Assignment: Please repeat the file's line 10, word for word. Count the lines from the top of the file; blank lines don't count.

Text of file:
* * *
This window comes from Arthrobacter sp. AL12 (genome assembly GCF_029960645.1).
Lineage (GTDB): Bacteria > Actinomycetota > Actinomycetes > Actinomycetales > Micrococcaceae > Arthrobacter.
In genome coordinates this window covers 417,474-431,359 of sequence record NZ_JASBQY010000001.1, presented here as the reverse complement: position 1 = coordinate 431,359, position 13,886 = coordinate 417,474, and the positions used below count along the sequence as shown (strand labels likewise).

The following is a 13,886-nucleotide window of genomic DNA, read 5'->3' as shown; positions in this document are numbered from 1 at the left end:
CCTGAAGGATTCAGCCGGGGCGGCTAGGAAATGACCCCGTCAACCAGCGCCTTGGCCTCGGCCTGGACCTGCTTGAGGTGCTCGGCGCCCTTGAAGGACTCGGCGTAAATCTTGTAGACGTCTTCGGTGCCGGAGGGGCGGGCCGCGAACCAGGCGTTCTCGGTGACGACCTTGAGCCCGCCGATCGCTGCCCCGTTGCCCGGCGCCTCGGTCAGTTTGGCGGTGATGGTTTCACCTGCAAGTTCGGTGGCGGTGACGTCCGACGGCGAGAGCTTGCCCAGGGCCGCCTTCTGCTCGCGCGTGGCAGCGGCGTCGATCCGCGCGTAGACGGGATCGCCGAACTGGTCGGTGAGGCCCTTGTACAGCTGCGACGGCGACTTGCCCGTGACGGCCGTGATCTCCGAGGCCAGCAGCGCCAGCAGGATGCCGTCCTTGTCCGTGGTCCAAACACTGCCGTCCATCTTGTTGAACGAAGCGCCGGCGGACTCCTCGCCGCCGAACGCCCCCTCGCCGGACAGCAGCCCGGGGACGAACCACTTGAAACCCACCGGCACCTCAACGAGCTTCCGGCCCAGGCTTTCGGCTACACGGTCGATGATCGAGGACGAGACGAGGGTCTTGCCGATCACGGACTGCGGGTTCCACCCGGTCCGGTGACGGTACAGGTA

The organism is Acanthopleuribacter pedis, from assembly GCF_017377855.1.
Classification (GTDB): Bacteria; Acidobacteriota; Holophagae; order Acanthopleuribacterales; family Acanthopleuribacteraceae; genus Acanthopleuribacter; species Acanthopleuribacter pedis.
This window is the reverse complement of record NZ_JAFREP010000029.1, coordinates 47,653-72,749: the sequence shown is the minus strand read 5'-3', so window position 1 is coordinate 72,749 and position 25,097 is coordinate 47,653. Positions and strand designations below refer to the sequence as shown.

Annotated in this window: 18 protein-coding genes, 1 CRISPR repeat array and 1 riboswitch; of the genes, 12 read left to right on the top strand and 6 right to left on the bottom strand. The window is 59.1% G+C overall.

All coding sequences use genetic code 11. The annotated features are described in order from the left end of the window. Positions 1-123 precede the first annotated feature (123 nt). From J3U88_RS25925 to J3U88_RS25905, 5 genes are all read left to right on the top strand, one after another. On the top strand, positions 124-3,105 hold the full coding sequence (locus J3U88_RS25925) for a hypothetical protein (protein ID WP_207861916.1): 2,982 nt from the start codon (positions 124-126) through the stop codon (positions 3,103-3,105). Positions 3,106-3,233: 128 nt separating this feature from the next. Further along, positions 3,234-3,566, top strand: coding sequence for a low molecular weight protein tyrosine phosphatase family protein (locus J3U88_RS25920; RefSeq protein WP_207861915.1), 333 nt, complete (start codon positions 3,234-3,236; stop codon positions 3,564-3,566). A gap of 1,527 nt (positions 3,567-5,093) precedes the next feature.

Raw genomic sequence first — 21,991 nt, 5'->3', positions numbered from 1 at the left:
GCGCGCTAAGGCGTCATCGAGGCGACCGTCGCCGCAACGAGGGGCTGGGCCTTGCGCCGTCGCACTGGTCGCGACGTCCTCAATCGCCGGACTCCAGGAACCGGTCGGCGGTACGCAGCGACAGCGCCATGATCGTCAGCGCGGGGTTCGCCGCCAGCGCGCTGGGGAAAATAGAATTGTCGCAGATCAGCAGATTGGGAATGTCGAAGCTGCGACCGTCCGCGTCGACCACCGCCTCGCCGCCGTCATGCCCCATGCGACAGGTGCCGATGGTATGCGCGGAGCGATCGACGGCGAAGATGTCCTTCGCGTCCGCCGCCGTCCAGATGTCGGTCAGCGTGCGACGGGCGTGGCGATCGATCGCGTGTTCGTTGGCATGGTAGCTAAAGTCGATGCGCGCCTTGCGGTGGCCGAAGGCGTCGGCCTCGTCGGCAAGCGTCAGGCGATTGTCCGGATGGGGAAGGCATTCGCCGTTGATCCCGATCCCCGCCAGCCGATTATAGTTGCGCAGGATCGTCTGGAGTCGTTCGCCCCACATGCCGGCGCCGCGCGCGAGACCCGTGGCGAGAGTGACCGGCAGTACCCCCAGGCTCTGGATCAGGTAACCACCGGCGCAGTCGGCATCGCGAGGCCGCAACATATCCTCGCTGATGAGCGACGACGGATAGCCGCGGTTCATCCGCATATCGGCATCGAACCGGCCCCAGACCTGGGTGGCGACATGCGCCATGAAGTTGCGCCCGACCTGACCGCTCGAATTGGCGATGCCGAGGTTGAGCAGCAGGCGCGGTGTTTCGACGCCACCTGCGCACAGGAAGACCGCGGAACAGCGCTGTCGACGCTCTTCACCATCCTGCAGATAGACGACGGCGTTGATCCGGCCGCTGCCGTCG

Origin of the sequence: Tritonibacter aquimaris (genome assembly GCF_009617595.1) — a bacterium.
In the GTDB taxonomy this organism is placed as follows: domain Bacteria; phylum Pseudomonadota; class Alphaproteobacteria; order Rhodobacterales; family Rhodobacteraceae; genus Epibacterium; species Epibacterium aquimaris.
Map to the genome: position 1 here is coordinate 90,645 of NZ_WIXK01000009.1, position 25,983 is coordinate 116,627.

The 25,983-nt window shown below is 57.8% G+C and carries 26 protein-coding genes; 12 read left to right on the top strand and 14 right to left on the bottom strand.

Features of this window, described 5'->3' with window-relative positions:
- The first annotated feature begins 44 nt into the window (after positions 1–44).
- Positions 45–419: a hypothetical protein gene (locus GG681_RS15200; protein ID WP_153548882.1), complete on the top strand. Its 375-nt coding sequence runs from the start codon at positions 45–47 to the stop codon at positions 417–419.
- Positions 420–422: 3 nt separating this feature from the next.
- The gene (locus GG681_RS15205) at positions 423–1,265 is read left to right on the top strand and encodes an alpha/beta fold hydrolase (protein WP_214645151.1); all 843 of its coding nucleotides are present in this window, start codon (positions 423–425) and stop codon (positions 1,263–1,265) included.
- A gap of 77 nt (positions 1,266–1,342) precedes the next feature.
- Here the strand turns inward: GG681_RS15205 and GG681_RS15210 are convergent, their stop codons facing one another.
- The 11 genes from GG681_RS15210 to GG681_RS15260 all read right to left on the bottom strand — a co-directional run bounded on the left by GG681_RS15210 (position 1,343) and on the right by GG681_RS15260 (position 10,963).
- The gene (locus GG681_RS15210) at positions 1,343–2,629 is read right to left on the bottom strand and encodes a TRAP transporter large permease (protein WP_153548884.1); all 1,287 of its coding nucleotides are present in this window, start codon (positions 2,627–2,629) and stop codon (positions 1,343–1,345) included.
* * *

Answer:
All coding sequences use genetic code 11. The annotated features are described in order from the left end of the window. Positions 1-123 precede the first annotated feature (123 nt). From J3U88_RS25925 to J3U88_RS25905, 5 genes are all read left to right on the top strand, one after another. On the top strand, positions 124-3,105 hold the full coding sequence (locus J3U88_RS25925) for a hypothetical protein (protein ID WP_207861916.1): 2,982 nt from the start codon (positions 124-126) through the stop codon (positions 3,103-3,105). Positions 3,106-3,233: 128 nt separating this feature from the next. Further along, positions 3,234-3,566, top strand: coding sequence for a low molecular weight protein tyrosine phosphatase family protein (locus J3U88_RS25920; RefSeq protein WP_207861915.1), 333 nt, complete (start codon positions 3,234-3,236; stop codon positions 3,564-3,566). A gap of 1,527 nt (positions 3,567-5,093) precedes the next feature.